Smallpox vaccine may have slowed spread of AIDS

The discontinuation of the smallpox vaccine may have been a factor in the spread of AIDS , according to the results of a study recently published in BMC Immunology.

Researchers in the study initially set out to look at the extensive spread of HIV that began as early as the 1950’s. Through their studies, the researchers theorized that the wide-scale use of the smallpox vaccine in the early 20th century gave some sort of protection from HIV.

That protection ended, however, with the eradication of smallpox because people no longer had the need to receive the immunization, the researchers told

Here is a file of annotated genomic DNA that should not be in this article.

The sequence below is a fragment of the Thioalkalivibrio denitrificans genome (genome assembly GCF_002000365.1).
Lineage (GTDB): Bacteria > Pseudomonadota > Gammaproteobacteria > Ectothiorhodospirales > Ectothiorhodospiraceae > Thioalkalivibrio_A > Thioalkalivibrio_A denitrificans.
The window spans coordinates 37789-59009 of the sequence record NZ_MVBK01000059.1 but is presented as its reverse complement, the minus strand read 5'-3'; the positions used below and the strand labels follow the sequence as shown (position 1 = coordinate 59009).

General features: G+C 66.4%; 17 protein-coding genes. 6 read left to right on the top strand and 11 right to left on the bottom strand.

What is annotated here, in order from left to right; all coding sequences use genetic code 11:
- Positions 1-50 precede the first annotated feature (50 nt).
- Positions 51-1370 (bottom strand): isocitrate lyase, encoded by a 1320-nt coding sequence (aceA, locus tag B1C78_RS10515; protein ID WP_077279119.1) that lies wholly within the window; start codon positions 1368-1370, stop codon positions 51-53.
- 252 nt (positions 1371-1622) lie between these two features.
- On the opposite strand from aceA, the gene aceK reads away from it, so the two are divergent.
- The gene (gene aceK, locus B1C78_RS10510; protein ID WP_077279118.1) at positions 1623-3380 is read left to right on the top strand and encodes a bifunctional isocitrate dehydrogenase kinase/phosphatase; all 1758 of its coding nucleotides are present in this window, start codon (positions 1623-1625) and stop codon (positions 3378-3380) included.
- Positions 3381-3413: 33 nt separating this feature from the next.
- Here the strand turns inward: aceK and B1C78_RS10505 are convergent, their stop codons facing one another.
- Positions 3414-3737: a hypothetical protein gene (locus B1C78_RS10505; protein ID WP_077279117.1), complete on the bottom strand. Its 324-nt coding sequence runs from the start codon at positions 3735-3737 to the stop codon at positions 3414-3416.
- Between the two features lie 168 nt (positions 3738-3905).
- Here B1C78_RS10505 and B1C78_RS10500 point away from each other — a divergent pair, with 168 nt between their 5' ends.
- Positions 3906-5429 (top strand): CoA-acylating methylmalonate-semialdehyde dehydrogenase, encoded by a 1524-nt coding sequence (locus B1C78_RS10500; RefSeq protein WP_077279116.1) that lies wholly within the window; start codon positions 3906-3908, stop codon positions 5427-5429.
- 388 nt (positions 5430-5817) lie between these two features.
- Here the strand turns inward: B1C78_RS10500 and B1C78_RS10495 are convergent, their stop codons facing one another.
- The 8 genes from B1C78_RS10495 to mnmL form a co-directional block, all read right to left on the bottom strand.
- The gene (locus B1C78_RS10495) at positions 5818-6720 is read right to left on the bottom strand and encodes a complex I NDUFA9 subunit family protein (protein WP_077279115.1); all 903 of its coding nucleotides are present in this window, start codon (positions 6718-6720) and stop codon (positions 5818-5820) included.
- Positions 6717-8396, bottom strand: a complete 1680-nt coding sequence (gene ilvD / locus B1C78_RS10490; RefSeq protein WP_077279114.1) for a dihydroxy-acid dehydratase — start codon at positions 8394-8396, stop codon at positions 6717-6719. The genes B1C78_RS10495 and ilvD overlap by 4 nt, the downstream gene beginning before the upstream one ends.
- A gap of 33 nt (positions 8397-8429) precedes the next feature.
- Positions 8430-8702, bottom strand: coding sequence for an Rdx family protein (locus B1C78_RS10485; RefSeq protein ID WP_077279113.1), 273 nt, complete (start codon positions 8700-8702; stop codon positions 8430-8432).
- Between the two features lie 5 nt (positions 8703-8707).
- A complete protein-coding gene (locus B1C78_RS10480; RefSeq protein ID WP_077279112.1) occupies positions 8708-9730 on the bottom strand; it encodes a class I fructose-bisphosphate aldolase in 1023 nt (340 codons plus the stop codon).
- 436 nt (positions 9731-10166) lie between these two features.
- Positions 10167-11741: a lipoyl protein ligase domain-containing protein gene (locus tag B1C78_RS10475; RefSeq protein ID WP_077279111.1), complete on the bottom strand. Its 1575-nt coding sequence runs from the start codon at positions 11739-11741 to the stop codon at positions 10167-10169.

To test their theory, the researchers gathered immune cell samples from 10 people who received the smallpox vaccine within the past three to six months. They then gathered cells from 10 people who had not. All of the cells were exposed to HIV, according to the study.

Results showed that HIV replicated at slower rates in those who had the smallpox vaccine. The findings showed a five-fold decrease in HIV reproduction in the vaccinated patients over those who had not received the smallpox vaccine.

“Further studies along these lines involving larger groups of subjects are needed to substantiate our results and to fully elucidate the mechanism at work,” the researchers concluded in their report.